Having finally seen Kiri Te Kanawa in the role, I now see where I may have hit Klemring a bit too hard about her descent on the stairway with the ritual glass of water that signifies betrothal to the opera's hero, Mandryka. What I first took to be a misguided attempt at seduction can now be recognized as a bit of stage business perhaps hurriedly learned from Klemring's having watched but not thoroughly understood director Otto Schenk's instructions to Dame Kiri. When the latter walked down the stairs, she gave Mandryka a radiantly loving look and sustained that look while leaning over the banister until she was ready to sing. It was a beautiful action, which Miss Klemring will probably get right if she is given another opportunity to sing in this production.

Having taken a fair amount of space in my first report to describe the opera itself, but not much to describe the performance; I now offer more thoughts about the latter. Erich Leinsdorf, who conducted "Arabella" in its Della Casa seasons at the Met as well as the new production, is certainly experienced enough with the score; he was on the musical staff when the work had its Viennese premiere, shortly before the Anschluss made him a refugee. But he conducted the season's second performance with nothing more than heavy-handed efficiency, turning golden or at least silvery moments into lead. At the last performance, the touch was generally lighter, but all the more bland, and sheets and sheets of well-tailored sound streamed out with almost no regard for the nuances obviously intended by Strauss and certainly spelled out by librettist Hofmannsthal.

Bernd Weikl's Mandryka had not become very much unstarched by the end of the run, just enough to hope for more improvement next season and consequently for a mutual warming of both lead roles. Kathleen Battle's Zdenka, sister to Arabella, sounded ideal. Her silvery soprano is enhanced, particularly in German repertory, by her ability to color and caress consonants up to their optimum expressibility. She has lots of upcoming colleagues in her light-lyric voice category, but none as far as I know come near her in this matter of word projection. If only her touching performance hadn't been hampered by a makeup job that made no attempt to disguise the fact that she's black, this in the face of a libretto that has her mother's fortune-teller describe her as a blonde maiden. Perhaps Elizabeth Coss's in-and-out diction concealed the possible fact that the words had been changed to "junge Mädchen." Big deal.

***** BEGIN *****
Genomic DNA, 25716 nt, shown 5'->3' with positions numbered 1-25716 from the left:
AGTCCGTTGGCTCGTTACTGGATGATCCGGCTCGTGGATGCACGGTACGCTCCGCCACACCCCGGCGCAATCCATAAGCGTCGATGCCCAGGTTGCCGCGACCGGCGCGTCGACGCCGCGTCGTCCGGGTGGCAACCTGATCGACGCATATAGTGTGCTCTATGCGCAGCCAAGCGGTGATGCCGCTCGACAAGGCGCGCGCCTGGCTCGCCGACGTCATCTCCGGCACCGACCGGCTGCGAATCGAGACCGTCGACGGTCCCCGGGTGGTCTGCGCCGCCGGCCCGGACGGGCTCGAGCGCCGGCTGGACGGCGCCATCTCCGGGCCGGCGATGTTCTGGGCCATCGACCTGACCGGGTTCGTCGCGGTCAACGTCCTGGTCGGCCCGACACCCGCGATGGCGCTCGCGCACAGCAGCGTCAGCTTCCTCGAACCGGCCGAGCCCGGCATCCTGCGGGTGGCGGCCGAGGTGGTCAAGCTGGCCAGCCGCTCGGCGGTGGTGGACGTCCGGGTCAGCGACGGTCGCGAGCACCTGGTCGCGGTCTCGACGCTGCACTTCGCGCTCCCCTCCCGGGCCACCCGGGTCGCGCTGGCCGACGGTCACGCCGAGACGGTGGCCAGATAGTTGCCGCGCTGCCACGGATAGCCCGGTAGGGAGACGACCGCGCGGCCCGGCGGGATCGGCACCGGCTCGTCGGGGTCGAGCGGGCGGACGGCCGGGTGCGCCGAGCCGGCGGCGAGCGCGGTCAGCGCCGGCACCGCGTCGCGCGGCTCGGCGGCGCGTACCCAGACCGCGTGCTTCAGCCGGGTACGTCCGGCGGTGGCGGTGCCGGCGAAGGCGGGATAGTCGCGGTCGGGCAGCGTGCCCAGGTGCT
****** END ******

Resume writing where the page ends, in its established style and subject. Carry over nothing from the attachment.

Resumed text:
As for the rest of Arabella, the relatively diminutive Donald Gramm and the relatively voluptuous Mignon Dunn made a marvelous Jiggs-and-Maggie couple as Count and Countess Waldner, Arabella's and Zdenka's improvident, sometimes scatterbrained, but ultimately lovable parents. David Rendall sounded well except for the highest reaches of the music of Matteo, Zdenka's unknowing beloved, Julien Robbins stopped just short of the insufferable in making Count Lamoral an engagingly funny fop, and Gwendolyn Bradley sang and flirted with aplomb in what must be the coloratura repertory's emptiest role, that of Fiakermilli. Had Hofmannsthal not died four years before the premiere, something, perhaps the scissors, would have been brought to bear on the poor little teaser. Yet Arabella as a whole works and touches the heart when performed with style, and the Met, with a different conductor, Marek Janowski, has another chance next season.